Course Hero. "How to Win Friends and Influence People Study Guide." Course Hero. 15 Nov. 2017. Web. 20 July 2018. <https://www.coursehero.com/lit/How-to-Win-Friends-and-Influence-People/>.
Course Hero. (2017, November 15). How to Win Friends and Influence People Study Guide. In Course Hero. Retrieved July 20, 2018, from https://www.coursehero.com/lit/How-to-Win-Friends-and-Influence-People/
(Course Hero, 2017)
Course Hero. "How to Win Friends and Influence People Study Guide." November 15, 2017. Accessed July 20, 2018. https://www.coursehero.com/lit/How-to-Win-Friends-and-Influence-People/.
Course Hero, "How to Win Friends and Influence People Study Guide," November 15, 2017, accessed July 20, 2018, https://www.coursehero.com/lit/How-to-Win-Friends-and-Influence-People/.
How to Win Friends and Influence People |
Prefaces | Summary
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The text opens with three introductory sections that discuss the book.
Preface to the 1981 Edition
Written by Dorothy Carnegie, this preface first reviews the book's unexpected and immense popularity upon its initial publication in 1936.
Mrs. Carnegie asks, "Why revise a book that has proven and continues to prove its vigorous and universal appeal?" She answers that her husband constantly revamped the material to keep up with the times, so a revised edition is in keeping with the author's own methods.
The revised edition is essentially the same in content. Only a small amount of outdated content has been removed and replaced with contemporary examples more relevant to modern readers.
How This Book Was Written—and Why
Dale Carnegie tells why he wrote the book, at a time when the vast majority of books failed to make money, and why the reader ought to read it.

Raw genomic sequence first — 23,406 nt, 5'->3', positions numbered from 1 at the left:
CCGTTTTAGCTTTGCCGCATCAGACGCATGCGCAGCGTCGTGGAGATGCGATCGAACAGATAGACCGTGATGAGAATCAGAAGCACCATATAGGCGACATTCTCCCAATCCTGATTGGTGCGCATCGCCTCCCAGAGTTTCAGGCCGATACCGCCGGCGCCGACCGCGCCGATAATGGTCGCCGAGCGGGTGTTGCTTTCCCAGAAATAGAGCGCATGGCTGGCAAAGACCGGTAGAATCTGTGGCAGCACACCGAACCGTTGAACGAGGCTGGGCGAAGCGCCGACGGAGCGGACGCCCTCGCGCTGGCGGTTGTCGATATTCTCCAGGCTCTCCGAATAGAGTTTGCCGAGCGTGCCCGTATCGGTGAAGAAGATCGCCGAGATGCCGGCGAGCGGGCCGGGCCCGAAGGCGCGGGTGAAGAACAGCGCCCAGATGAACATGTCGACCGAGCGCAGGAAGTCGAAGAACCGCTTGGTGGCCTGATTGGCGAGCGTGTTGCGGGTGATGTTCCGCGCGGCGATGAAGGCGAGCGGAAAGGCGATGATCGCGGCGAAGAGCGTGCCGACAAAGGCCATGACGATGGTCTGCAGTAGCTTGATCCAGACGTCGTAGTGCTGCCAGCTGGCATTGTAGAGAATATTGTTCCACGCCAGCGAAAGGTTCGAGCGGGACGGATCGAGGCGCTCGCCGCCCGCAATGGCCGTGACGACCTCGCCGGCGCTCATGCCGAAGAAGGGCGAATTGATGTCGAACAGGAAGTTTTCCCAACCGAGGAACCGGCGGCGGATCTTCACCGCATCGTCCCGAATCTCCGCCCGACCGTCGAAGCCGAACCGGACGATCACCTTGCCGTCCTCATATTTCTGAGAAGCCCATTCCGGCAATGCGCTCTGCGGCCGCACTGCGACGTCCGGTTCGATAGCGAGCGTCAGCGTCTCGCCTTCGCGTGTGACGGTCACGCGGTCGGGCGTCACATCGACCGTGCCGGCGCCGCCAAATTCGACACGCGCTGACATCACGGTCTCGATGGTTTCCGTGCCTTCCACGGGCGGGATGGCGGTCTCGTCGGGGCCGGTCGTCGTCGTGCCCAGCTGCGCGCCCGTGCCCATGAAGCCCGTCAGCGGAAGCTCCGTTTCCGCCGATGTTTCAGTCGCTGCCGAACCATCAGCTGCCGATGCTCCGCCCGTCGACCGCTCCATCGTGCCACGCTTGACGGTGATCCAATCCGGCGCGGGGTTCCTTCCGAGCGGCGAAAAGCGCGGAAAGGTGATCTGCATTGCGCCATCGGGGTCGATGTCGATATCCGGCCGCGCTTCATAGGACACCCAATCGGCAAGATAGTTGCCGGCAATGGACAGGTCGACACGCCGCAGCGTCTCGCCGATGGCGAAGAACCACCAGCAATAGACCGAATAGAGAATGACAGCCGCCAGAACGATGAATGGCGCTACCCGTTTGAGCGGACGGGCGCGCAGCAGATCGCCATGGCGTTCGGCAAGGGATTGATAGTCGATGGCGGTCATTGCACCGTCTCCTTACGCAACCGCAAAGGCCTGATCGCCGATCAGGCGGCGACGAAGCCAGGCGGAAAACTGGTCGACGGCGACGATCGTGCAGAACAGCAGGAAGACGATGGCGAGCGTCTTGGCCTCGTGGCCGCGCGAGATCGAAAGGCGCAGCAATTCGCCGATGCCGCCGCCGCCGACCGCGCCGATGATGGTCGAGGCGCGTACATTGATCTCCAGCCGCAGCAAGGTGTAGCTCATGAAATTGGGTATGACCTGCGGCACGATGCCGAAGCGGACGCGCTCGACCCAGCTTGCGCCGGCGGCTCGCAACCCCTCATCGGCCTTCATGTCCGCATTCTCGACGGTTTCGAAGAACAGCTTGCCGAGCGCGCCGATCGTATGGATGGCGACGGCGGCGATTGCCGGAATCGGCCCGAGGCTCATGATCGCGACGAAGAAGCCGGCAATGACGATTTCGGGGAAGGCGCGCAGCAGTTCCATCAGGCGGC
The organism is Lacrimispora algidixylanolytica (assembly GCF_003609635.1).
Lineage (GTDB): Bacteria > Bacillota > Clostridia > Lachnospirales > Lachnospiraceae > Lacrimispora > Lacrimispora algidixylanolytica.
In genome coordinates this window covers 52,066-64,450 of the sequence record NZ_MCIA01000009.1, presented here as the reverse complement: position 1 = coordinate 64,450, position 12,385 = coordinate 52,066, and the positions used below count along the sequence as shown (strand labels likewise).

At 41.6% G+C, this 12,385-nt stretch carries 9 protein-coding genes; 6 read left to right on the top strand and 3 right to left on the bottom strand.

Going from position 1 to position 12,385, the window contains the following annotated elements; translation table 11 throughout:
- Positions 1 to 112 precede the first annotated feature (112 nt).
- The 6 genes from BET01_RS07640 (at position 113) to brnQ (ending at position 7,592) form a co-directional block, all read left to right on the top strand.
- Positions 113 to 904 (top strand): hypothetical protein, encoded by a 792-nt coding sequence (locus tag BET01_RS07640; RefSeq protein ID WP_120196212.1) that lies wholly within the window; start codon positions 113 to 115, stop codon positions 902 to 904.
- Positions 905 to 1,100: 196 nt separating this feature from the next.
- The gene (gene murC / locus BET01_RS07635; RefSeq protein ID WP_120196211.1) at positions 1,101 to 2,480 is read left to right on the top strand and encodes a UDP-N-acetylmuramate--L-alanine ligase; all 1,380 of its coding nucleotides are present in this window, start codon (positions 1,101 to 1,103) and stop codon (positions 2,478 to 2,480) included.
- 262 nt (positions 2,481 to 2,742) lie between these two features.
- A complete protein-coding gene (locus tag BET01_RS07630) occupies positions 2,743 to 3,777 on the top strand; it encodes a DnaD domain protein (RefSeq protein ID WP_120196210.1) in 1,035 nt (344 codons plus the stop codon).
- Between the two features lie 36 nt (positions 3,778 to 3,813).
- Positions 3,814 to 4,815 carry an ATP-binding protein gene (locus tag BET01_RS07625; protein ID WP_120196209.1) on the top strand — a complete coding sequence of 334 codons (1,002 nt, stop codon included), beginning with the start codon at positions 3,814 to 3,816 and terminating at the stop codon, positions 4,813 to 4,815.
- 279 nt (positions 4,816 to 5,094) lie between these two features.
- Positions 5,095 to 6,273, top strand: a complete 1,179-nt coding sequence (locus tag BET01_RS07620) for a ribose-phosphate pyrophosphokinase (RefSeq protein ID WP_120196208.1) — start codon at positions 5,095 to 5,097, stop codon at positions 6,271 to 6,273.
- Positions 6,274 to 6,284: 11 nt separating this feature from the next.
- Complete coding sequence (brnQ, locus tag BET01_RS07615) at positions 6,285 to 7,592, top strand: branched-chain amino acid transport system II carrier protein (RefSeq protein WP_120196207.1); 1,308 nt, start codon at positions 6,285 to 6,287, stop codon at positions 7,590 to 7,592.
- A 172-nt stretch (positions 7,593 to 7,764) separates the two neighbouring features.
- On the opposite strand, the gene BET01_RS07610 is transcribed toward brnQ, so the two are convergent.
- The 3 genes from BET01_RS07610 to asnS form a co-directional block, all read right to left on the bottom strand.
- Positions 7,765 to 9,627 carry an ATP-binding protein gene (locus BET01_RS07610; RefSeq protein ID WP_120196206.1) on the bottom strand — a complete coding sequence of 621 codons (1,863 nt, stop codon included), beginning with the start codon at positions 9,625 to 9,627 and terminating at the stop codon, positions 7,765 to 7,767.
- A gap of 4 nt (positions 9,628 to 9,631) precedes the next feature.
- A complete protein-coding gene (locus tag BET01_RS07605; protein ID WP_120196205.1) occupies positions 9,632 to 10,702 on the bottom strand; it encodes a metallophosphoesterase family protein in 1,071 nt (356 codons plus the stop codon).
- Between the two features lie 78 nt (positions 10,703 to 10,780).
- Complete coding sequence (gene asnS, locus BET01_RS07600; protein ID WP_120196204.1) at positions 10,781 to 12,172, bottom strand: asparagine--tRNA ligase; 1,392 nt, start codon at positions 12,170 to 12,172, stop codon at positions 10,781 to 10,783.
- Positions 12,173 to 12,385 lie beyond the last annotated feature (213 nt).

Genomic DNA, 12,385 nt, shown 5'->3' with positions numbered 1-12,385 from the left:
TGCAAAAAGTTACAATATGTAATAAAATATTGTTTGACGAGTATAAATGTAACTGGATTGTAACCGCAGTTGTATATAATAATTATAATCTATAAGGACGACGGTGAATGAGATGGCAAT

Through Carnegie's public speaking courses, he learned that many of his students needed skills in "dealing with people ... probably the biggest problem you face, especially if you are in business." Carnegie claims that only 15 percent of a person's financial success is based on knowledge; the rest comes from leadership ability and personality.
Although people at the time were interested in "how to understand and get along with people," no books addressed this subject. Carnegie decided to fill this need by writing the book.
Carnegie began by studying biographies of successful people. He first delivered the material as a 90-minute lecture and then urged his students to test his suggestions in the real world. As students reported their experiences, he expanded and improved the material. What began as a single card with a printed set of rules expanded into a leaflet, then booklets, and finally (15 years later) a book.
Carnegie gives appetite-whetting examples of how his principles have helped people and businesses succeed. He concludes by stating that the book is "an action book," implying that readers must take action to succeed, rather than simply read the content.
Nine Suggestions to Get the Most Out of This Book
The top piece of advice offered is that readers should develop "a deep, driving desire to learn" along with a strong "determination to increase your ability to deal with people."
Further suggestions include reading each chapter twice, pausing to reflect on how to apply the book's principles, making notes in the book, regularly rereading the book each month, applying the techniques to try to "form new habits," making a game of using the principles, and analyzing and recording personal results achieved when using the techniques.